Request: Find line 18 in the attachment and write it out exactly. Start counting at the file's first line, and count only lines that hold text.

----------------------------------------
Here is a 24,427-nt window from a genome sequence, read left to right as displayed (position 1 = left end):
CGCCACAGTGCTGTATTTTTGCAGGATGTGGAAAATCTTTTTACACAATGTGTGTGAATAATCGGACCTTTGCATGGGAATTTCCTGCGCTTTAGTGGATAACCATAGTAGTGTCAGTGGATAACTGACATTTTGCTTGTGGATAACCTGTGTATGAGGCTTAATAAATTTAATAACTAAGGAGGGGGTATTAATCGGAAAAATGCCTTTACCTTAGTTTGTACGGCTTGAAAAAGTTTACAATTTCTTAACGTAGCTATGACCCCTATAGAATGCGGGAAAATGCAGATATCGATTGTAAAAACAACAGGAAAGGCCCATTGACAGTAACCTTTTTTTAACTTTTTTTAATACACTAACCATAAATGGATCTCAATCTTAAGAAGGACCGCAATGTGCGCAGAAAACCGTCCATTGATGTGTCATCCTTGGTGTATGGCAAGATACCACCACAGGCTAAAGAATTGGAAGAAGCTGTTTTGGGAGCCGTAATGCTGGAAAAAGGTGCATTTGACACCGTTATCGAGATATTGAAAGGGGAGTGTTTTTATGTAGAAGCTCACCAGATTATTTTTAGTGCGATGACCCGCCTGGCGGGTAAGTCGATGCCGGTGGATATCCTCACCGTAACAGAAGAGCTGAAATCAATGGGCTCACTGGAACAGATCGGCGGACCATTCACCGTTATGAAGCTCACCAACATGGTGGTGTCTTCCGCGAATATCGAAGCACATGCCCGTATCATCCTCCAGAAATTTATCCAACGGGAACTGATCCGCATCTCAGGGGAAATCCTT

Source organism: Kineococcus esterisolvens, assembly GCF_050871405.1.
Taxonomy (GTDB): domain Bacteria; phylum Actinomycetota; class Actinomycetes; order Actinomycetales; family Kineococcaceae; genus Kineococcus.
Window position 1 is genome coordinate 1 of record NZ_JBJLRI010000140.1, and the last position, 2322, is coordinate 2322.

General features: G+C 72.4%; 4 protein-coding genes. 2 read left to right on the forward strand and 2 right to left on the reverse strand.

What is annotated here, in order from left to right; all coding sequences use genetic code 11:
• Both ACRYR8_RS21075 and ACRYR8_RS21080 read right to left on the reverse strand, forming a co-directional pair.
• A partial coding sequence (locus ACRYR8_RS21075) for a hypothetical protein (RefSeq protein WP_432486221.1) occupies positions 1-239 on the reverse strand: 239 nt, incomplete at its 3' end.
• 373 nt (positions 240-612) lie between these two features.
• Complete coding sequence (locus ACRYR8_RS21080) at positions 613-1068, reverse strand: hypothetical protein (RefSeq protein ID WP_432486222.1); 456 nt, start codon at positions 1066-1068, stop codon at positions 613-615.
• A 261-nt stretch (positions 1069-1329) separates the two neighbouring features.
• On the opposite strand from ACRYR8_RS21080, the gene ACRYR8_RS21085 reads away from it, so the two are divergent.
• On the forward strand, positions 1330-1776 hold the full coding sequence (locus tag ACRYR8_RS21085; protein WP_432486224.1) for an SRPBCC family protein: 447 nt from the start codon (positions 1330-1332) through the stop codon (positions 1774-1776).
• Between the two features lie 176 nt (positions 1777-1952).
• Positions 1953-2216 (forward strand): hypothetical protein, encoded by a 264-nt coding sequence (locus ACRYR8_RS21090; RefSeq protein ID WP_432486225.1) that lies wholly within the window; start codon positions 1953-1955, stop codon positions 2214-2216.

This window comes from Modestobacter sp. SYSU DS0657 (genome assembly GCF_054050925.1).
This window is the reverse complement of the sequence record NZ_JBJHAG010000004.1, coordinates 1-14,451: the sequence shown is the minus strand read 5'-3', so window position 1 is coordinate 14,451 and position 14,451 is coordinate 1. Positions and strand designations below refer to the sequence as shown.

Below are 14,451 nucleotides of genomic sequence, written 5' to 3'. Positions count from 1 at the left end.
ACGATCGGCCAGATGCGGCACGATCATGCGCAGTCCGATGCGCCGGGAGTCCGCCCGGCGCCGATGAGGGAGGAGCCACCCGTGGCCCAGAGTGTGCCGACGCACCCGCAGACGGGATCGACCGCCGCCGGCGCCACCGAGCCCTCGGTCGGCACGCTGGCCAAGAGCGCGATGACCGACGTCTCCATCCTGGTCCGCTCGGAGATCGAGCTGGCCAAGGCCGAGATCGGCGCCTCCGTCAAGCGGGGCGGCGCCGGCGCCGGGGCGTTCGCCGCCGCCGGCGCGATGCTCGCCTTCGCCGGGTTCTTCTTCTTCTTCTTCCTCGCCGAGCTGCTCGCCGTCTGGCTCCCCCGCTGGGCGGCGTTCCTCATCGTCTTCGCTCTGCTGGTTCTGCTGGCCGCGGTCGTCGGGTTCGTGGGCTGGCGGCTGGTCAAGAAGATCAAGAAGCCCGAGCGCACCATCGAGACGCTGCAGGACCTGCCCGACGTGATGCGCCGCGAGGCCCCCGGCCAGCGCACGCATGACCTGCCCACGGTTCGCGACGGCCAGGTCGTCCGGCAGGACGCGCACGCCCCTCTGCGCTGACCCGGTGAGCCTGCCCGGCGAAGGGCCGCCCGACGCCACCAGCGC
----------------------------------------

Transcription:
This window is the reverse complement of the sequence record NZ_JBJHAG010000004.1, coordinates 1-14,451: the sequence shown is the minus strand read 5'-3', so window position 1 is coordinate 14,451 and position 14,451 is coordinate 1. Positions and strand designations below refer to the sequence as shown.